Adam names the animals, from the Creationist Museum in Petersburg, Kentucky. Image: Michael Rivera
Many of America’s cultural battles in recent decades seem to be face-offs between science and faith: over the teaching of evolution, the reality of climate change, the value of stem cell research, the personhood status of an embryo, and the so on. Many on the liberal side of these issues see the controversies as part of a confrontation between ignorance and knowledge. For the more philosophically inclined, it is about a centuries-old tension between faith and the Enlightenment’s assertion of reasoned observation. (Michael Shermer’s “Skeptic” column in Scientific American is largely devoted to this theme.) Recent research suggests, however, a more complex structure behind both these debates and Americans’ views: many of those on the religious side are far from scientific naifs; some are scientifically quite knowledgeable. It is when science directly touches faith that the conflict flares up.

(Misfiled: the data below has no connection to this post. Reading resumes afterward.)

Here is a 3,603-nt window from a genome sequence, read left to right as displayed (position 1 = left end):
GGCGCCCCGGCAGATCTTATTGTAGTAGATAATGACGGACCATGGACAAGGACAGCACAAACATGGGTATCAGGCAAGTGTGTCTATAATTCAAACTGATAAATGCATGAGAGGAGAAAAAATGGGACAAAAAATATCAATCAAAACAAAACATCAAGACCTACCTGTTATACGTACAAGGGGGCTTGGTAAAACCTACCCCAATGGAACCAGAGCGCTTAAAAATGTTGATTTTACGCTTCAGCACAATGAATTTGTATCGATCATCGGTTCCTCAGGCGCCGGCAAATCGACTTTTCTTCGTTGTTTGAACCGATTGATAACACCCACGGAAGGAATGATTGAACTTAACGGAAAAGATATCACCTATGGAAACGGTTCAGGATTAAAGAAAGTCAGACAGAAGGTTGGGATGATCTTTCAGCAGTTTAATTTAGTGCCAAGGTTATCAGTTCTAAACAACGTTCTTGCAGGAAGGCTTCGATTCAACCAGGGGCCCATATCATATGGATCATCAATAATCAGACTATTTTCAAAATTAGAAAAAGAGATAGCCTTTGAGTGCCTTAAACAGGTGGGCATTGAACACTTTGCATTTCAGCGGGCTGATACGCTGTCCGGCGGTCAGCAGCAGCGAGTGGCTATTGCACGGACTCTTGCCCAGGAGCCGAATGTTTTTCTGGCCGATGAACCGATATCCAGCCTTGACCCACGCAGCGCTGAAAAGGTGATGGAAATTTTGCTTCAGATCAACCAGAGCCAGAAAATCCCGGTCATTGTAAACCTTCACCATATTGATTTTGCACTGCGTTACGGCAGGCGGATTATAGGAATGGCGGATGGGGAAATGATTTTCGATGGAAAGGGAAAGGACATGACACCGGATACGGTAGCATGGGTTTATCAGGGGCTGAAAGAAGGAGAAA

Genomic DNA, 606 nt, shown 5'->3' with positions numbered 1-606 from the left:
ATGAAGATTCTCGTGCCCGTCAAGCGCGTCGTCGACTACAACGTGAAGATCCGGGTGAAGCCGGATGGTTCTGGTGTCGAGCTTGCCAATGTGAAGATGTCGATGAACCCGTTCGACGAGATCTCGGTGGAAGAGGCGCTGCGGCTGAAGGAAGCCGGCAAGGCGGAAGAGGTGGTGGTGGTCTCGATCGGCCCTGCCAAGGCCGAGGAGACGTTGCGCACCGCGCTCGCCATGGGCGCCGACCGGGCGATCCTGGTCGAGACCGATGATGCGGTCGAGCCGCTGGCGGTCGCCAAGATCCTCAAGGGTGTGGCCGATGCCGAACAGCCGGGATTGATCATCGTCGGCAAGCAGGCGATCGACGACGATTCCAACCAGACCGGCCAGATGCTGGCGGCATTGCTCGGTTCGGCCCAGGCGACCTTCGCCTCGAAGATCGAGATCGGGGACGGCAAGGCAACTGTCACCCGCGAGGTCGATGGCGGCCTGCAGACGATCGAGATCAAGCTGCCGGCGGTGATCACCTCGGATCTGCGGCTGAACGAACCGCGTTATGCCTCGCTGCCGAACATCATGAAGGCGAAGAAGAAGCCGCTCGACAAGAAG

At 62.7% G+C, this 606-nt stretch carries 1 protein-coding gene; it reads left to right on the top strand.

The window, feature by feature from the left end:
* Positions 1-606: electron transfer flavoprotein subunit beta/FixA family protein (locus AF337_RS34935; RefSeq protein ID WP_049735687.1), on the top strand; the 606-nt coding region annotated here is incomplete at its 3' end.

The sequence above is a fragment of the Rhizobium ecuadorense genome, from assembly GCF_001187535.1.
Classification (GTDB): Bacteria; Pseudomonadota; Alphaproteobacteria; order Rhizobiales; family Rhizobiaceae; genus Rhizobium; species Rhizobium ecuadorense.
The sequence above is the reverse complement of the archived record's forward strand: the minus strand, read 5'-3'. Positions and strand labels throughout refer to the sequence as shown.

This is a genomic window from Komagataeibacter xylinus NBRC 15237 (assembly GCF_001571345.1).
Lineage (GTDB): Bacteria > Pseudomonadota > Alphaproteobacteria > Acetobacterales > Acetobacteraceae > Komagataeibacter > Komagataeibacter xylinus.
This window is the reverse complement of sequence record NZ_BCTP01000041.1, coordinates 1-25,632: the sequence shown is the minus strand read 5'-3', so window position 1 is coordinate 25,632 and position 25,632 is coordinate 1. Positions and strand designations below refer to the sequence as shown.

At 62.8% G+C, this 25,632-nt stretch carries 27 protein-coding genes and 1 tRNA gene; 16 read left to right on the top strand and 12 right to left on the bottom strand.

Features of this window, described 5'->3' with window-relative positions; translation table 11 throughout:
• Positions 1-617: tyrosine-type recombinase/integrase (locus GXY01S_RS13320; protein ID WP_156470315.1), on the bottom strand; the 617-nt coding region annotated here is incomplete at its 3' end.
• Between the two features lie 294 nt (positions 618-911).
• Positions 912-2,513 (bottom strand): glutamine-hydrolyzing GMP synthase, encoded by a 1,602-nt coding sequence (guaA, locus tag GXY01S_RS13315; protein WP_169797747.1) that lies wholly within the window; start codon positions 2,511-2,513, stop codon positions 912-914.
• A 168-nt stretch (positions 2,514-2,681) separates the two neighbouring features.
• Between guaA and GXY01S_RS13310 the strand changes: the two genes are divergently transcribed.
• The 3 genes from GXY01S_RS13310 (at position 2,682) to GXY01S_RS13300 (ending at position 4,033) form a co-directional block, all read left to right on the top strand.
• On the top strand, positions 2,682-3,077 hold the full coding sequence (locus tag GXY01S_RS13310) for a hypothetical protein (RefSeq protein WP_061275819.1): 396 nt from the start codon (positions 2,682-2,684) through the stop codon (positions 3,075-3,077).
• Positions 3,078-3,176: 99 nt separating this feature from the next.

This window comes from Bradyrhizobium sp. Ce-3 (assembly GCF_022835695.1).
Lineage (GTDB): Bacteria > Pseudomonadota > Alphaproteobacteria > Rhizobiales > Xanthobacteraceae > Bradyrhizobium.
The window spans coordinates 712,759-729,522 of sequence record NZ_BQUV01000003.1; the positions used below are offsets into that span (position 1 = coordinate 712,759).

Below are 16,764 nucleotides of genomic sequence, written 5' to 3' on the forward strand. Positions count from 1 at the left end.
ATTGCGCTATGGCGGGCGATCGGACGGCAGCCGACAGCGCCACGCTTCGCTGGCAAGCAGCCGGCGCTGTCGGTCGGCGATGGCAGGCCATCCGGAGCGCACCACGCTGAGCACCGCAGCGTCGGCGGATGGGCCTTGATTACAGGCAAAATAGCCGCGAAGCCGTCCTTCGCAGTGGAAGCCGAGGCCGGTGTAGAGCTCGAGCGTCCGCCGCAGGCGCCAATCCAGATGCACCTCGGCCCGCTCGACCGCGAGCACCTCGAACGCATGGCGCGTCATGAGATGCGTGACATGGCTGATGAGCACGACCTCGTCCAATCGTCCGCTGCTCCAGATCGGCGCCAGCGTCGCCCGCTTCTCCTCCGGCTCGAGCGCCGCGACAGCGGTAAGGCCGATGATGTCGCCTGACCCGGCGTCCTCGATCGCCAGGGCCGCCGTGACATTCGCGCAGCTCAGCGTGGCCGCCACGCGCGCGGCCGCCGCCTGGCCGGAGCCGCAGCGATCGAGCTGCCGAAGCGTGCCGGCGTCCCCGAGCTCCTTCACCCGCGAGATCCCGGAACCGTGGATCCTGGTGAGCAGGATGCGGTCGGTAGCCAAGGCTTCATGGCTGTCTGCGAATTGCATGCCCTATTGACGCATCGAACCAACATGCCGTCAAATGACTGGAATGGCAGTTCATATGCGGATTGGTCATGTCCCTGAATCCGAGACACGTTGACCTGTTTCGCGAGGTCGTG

Facts and Faith
A newly published study by sociologists Timothy O’Brien and Shiri Noy (...